Simpson-Golabi-Behmel syndrome type 1(redirected from Simpson Dysmorphia Syndrome)
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Simpson-Golabi-Behmel syndrome type 1A rare (130 patients in the world literature) X-linked condition (OMIM:312870) characterised by pre- and postnatal overgrowth (gigantism) and visceral and skeletal anomalies, including diastasis recti (an opening of muscles of the anterior abdominal wall) and umbilical and diaphragmatic hernias. The facial dysmorphia of these patients is highly characteristic with ocular hypertelorism, macrostomia, macroglossia with a deep central groove, a broad nose with an upturned tip, and palatal defects, resulting in an appearance likened to that of a bulldog (SGBS1 is also known as bulldog syndrome). About 10% of patients develop renal tumours in early childhood, including Wilms tumour and neuroblastoma.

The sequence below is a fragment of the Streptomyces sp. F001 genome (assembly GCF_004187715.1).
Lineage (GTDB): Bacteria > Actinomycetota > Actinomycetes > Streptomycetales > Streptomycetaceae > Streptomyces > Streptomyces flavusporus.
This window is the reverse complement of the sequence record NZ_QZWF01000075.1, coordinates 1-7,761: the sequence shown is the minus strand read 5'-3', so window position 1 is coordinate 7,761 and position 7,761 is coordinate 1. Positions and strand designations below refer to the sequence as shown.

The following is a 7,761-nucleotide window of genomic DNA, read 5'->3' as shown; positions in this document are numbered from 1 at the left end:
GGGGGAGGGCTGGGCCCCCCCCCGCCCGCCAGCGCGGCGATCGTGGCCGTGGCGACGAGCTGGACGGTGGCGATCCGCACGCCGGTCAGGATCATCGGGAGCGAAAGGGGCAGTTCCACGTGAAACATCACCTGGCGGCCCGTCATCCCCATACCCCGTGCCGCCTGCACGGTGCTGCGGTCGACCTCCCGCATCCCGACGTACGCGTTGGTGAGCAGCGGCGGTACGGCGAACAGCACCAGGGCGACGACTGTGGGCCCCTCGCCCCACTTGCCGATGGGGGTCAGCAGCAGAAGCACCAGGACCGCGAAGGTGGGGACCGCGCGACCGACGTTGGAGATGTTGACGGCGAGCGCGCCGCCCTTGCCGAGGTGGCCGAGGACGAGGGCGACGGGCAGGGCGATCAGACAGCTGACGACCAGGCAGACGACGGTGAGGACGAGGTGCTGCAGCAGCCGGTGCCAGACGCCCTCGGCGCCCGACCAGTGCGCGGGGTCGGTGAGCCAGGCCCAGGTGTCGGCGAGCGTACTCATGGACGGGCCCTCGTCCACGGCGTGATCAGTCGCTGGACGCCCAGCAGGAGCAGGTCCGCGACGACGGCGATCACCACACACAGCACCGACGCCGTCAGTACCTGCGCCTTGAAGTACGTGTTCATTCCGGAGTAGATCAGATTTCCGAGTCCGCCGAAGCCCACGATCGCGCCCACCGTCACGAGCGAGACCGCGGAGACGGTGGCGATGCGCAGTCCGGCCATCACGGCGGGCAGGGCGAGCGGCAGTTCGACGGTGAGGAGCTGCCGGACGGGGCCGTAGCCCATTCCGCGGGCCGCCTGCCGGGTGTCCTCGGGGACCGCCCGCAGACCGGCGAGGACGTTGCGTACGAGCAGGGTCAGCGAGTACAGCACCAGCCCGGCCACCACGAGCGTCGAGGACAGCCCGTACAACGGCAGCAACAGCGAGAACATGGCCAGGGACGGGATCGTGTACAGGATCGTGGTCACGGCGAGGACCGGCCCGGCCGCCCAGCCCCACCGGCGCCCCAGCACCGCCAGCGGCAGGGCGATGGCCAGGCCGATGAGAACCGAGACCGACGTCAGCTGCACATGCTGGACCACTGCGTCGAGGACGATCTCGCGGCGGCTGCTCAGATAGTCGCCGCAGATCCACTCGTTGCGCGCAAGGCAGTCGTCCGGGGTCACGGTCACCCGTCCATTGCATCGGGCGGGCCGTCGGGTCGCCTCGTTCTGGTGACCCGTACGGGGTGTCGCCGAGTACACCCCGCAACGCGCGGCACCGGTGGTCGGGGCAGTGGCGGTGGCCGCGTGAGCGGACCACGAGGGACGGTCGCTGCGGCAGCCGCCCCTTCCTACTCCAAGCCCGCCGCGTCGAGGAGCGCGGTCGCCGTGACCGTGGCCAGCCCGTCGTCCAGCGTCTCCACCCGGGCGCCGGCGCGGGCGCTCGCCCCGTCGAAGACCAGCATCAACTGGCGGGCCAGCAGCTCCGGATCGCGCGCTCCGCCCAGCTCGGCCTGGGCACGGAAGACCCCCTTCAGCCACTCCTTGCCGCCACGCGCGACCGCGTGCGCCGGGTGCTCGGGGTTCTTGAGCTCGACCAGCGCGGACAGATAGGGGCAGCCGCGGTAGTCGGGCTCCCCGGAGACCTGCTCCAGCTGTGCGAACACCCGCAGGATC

Defects in GPC3, which encodes glypican 3, a cell surface proteoglycan thought to play a role in modulating growth of mesodermal tissues, cause Simpson-Golabi-Behmel syndrome.